UK discount retailer Wilko has collapsed into administration putting thousands of jobs at risk. Around 12,500 jobs are on the line after rescue talks failed with prospective suitors. The retailer, which has 400 shops across the country, has struggled in recent years and is now in the hands of administrators PricewaterhouseCoopers. The administrators will initially keep all stores open, without any “immediate” redundancies for staff. But if a buyer for some or all of the business can’t be found, staff will likely lose their jobs.
Mark Jackson, the chief executive, said: “We left no stone unturned when it came to preserving this incredible business but must concede that, with regret, we’ve no choice but to take the difficult decision to enter into administration. We’ve all fought hard to keep this incredible business intact but must concede that time has run out and now, we must do what’s best to preserve as many jobs as possible, for as long as is possible, by working with our appointed administrators.”
Talks had failed with prospective suiters despite Wilko making several cost-cutting measures, which Jackson claimed would have resulted in “the most profitable Wilko ever recorded within 24 months”. Owners of the chain, led by the Wilkinson family, took £3m in dividends in the 12 months to the end of February 2022. Administrators PricewaterhouseCoopers, who were formally appointed on Thursday afternoon, said they would continue to seek a buyer for all or part of the business after their appointment.
Nadine Houghton, national officer for the GMB union, which represents thousands of workers at Wilko, accused the firm’s management of allowing the retailer to lose its place in the market by failing to invest in technology for home shopping and other improvements while “much-needed cash was taken out of the business by the Wilkinson family when it was struggling”.
She said: “The 12,000 Wilko workers now facing potential redundancy will take little solace that with better management the situation that has befallen Wilko was, sadly, entirely avoidable. GMB has been told time and time again how warnings were made that Wilko was in a prime position to capitalise on the growing bargain retailer market, but simply failed to grasp this opportunity.”
The most likely buyer to take on Wilko is thought to be Hilco, a restructuring specialist that holds a big chunk of Wilko’s debt. Other interested parties include the Laura Ashley owner, Gordon Brothers; the Bensons for Beds owner, Alteri; and OpCapita. Other firms including Primark, Poundland and B&M are also thought to be interested in taking on some stores.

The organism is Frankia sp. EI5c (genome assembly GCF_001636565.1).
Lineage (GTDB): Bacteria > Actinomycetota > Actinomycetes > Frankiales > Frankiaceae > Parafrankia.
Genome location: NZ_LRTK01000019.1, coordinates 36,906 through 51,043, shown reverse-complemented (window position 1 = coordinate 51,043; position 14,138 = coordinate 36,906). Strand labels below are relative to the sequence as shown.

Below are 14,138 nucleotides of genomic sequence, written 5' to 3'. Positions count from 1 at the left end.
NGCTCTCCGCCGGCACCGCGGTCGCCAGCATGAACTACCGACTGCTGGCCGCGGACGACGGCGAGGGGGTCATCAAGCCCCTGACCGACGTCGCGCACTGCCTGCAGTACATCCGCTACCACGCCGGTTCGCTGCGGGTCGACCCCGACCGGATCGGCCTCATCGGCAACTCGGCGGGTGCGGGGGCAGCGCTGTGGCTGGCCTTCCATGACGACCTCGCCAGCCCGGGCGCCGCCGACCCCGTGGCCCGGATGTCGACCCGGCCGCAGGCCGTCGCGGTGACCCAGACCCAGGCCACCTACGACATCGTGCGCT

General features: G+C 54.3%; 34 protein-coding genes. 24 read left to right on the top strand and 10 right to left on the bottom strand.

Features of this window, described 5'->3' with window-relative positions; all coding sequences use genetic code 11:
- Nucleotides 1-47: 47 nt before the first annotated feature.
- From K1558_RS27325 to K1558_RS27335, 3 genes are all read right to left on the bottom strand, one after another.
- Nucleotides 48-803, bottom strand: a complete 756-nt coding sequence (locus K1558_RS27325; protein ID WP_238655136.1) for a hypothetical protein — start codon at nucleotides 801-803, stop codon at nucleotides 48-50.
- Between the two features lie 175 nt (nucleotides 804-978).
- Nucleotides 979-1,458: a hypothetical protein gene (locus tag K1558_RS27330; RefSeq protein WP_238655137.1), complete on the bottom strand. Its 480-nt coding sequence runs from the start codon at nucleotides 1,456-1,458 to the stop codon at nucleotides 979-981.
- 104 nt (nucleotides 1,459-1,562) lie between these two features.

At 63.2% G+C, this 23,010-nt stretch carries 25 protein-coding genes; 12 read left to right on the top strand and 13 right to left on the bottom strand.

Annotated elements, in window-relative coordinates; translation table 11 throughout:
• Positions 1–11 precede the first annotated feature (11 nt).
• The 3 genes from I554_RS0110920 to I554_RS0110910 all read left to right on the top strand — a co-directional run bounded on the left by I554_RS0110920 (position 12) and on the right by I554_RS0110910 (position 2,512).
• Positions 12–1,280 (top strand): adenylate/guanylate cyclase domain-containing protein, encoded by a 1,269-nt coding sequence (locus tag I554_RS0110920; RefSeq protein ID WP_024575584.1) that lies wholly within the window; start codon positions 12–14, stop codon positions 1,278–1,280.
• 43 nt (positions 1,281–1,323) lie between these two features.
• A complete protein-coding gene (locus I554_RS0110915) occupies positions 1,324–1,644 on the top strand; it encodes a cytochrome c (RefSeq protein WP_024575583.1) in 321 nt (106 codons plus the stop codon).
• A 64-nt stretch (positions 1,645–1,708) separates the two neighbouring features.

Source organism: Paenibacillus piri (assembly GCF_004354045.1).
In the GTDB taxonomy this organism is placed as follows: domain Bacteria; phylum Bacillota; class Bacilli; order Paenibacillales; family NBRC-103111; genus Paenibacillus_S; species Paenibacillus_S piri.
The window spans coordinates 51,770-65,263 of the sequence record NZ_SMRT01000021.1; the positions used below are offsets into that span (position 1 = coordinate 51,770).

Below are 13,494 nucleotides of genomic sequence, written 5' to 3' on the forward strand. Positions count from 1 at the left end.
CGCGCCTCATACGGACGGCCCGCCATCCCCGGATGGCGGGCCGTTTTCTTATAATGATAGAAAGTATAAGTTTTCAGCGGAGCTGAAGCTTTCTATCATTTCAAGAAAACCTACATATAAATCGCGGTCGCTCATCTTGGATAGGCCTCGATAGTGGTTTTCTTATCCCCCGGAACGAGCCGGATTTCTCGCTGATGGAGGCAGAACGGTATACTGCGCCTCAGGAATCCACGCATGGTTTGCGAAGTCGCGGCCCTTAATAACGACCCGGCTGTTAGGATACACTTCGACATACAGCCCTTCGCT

The administrators said store closures and redundancies will likely follow if no buyer was found. Wilko stores will continue to trade until further notice. They said that the business had encountered cashflow problems and a deterioration in trading amid “incredibly challenging trading conditions” through the pandemic and in the more recent cost of living crisis.
Zelf Hussain, a joint administrator and PwC partner said: “It is incredibly sad that a well-loved, family business that has been on the high street for over 90 years has had to go into administration today. Many high street retailers are facing a number of well-documented challenges and Wilko has been significantly impacted by the headwinds facing the industry including inflationary pressure and rising interest rates.”
“Wilko has been a staple of many British high streets for decades. We know that the appointment of administrators, which comes during an already challenging time for many, will be an unsettling development for everyone involved with the business – particularly its committed team members – and the communities it serves. As administrators we will continue to engage with parties who may be interested in acquiring all or part of the business. Stores will continue to trade as normal for the time being and staff will continue to be paid.”